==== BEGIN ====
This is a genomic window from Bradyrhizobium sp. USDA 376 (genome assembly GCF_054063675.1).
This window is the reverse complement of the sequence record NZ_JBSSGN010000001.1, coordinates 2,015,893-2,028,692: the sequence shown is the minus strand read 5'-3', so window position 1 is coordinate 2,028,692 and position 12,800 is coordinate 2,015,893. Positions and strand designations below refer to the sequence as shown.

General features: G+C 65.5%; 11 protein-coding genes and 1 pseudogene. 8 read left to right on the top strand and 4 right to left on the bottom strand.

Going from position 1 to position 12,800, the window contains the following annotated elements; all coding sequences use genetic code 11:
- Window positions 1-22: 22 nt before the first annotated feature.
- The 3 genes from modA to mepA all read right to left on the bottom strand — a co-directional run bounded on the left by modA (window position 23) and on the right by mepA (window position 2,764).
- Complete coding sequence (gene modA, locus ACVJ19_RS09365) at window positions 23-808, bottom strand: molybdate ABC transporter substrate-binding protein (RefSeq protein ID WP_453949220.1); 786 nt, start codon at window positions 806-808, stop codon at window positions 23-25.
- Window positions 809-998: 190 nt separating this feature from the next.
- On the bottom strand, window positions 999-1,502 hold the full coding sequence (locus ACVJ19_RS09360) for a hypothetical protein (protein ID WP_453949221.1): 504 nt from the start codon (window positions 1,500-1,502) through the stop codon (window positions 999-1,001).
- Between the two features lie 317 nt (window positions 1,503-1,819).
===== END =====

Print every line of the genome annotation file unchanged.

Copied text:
This is a genomic window from Bradyrhizobium sp. USDA 376 (genome assembly GCF_054063675.1).
This window is the reverse complement of the sequence record NZ_JBSSGN010000001.1, coordinates 2,015,893-2,028,692: the sequence shown is the minus strand read 5'-3', so window position 1 is coordinate 2,028,692 and position 12,800 is coordinate 2,015,893. Positions and strand designations below refer to the sequence as shown.

General features: G+C 65.5%; 11 protein-coding genes and 1 pseudogene. 8 read left to right on the top strand and 4 right to left on the bottom strand.

Going from position 1 to position 12,800, the window contains the following annotated elements; all coding sequences use genetic code 11:
- Window positions 1-22: 22 nt before the first annotated feature.
- The 3 genes from modA to mepA all read right to left on the bottom strand — a co-directional run bounded on the left by modA (window position 23) and on the right by mepA (window position 2,764).
- Complete coding sequence (gene modA, locus ACVJ19_RS09365) at window positions 23-808, bottom strand: molybdate ABC transporter substrate-binding protein (RefSeq protein ID WP_453949220.1); 786 nt, start codon at window positions 806-808, stop codon at window positions 23-25.
- Window positions 809-998: 190 nt separating this feature from the next.
- On the bottom strand, window positions 999-1,502 hold the full coding sequence (locus ACVJ19_RS09360) for a hypothetical protein (protein ID WP_453949221.1): 504 nt from the start codon (window positions 1,500-1,502) through the stop codon (window positions 999-1,001).
- Between the two features lie 317 nt (window positions 1,503-1,819).